Comparing the Surly Ice Cream Truck Fat Bike to the Surly Pugsley Fat Bike

Comparing the Surly Ice Cream Truck Fat Bike to the Surly Pugsley Fat Bike

I recently mentioned that we had received a couple Surly fat bikes, one being a Pugsley, and the other the Surly Ice Cream Truck. I wrote briefly about the Surly Pugsley, and now I wanted to make a few notes about the technically more advanced Surly Ice Cream Truck in comparison. Surly Ice Cream Truck Fat Bike

So what is the difference between the two? Well, the main difference between the two bikes is the frame. At first blush they look the same, but they are actually quite different. The Surly Pugsley is asymmetrical, or offset, while the Ice Cream Trust is symmetrical. What do I mean by this? The bottom bracket shell of the Pugsley is 100mm wide and uses traditional threaded external bearing cups. In order to accommodate the wide tires, the whole bottom bracket is offset to the right (drive) side, which brings the bike out of alignment between the axles. Because of this, the rear wheel is laced offset to the left to help keep it in alignment with the front wheel. Meanwhile, the bottom bracket for the Surly Ice Cream Truck, at 132 mm, is much wider than the Surly Pugsley and it uses a symmetrical design, meaning that the same amount of bottom bracket shell extends out on each side of the frame. The bottom bracket of the Surly Ice Cream Truck is an over-sized PressFit 30 and it uses a crankset of Surly’s own design that has a much longer spindle than the Pugsley. Because of the longer bottom bracket spindle, use of the PressFit 30 bottom bracket with a 30mm crank axle, is a good design choice in order to keep that long crank axle from flexing.

Second, the frame of the Surly Ice Cream Truck is 3140 CroMoly steel, the same as the Pugsley. However, while the Surly Pugsley uses double-butted tubing, the Truck steel tubing is triple butted. This allows for the frame to be somewhat lighter in weight, while strengthening the tube joints and even enhancing comfort a little. The design of the Surly Ice Cream Truck frame and fork allows the use of tires up to 5”, while the Surly Pugsley has a maximum tire width of just a little over 4”. The trend lately has been towards the wider tires…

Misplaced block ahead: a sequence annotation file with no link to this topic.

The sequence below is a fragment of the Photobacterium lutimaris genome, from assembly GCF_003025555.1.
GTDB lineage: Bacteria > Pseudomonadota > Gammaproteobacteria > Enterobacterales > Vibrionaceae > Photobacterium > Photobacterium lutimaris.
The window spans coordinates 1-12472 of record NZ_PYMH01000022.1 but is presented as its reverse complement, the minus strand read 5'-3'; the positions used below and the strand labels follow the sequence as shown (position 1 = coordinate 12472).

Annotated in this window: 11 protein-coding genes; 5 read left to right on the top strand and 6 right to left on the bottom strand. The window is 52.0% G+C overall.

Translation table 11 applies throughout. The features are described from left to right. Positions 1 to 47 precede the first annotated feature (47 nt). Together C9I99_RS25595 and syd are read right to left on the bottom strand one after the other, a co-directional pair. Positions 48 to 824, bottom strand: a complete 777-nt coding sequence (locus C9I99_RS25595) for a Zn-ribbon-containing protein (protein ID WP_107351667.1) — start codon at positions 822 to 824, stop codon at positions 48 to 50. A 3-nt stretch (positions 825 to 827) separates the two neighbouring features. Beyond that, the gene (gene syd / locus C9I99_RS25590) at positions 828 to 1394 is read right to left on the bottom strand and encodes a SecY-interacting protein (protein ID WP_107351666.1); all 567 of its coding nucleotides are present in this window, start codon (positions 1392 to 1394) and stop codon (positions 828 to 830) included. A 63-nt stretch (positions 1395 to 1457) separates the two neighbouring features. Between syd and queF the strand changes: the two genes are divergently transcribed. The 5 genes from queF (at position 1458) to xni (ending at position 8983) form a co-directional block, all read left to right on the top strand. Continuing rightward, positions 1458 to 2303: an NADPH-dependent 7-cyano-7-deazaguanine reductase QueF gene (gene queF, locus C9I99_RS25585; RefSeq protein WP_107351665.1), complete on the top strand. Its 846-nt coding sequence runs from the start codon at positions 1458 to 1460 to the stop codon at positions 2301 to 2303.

The third difference in the frames is in the head tube. The Surly Pugsley has a head tube designed to accommodate a fork with a standard 1 1/8″ steerer tube. The head tube of the Surly Ice Cream Truck will allow the use of a tapered steerer tube. The top bearing is 1 1/8″ in diameter, while the bottom is 1.5″. The result is that the Surly Ice Cream Truck should be stiffer laterally in the front end of the bike which enhances tracking and handling. The fork of the Surly Ice Cream Truck is 4130 CroMoly steel, with tapered, straight fork blades.
Fourth, the fork and rear triangle of the Surly Ice Cream Truck are both designed for thru-axles while the rear of the Surly Pugsley is set-up for use with a smaller 9-10mm axle. Thru axles have been the predominant design for mountain bikes for some time now, and for good reason, as it stiffens the wheels considerably while resist the braking rotation force generated by disk brakes better. The Surly Ice Cream Truck’s front fork width is 150 mm, with a 15 mm thru axle and the rear axle spacing is 197 mm wide, with a 12 mm thru axle.

As for components, the Surly Ice Cream Truck has a mix of Shimano and Avid components. The rear derailleur is a Shimano SLX, one up the Shimano food chain from the Deore on the Pugsley. The front derailleur on both the Surly Pugsley and Ice Cream Truck are Deore and the shifters are both Microshift 10 speed thumb shifters. The cassette is a Shimano HG50 11-36 and the brakes are Avid BB7 calipers with Avid BB5 levers, with 180 mm front rotors and 160 mm in the rear. The headset on the Surly Ice Cream Truck is from Cane Creek and the wheels and tires are made by Surly. The Surly Pugsley has tires with 27 threads per inch, while the Surly Ice Cream Truck has higher end 120 tpi (threads per inch) casing, a number that is more familiar to road bike riders.

All in all, as with the Pugsley, the Ice Cream Truck is equipped with economical, yet durable and reliable components, front to back. These components should give years of reliable service. Finally, the Ice Cream Truck MSRP is $2,450 while the less technically advanced and progressive Surly Pugsley comes in about $700 less. Money vs. technology…

Over 200 people showed up for a fat bike race in Stowe on Saturday, January 3, 2015. A bike race, in January, in Stowe, Vermont! That seems to me to be a strong showing, and indicates the nascent popularity of this type of bike. Whereas fat bikes used to pretty much the exclusive province of small manufacturers such as Fatback, Borealis, or Pivot, recently the major bike manufacturers have jumped into the fray, releasing, and quickly selling out of, fat bike. It seems we are seeing the blooming of a new genre and sport.

 

Fit Werx is an authorized Fat Bike dealer of Surly, Felt, Trek, Moots and many others and has locations in Waitsfield, VT, Peabody & Lexington, MA and outside NYC in Ridgefield Park, NJ.

About Jim

After almost thirty years as an attorney, Jim decided he was ready for a change in 2007. After being a Fit Werx client for years, Jim started working with us as part of an internship and he went full-time at Fit Werx in early 2009. In the summer of 2010 Jim assumed the Service Manager role for our Vermont location and is now a mainstay. Whether he is helping a rider find a good road ride in the area, fixing a pesky bottom bracket issue, or carefully building up someone’s new bike to their positioning numbers, Jim is an accomplished technician, a great resource and here to help.

Find out more about Jim Here

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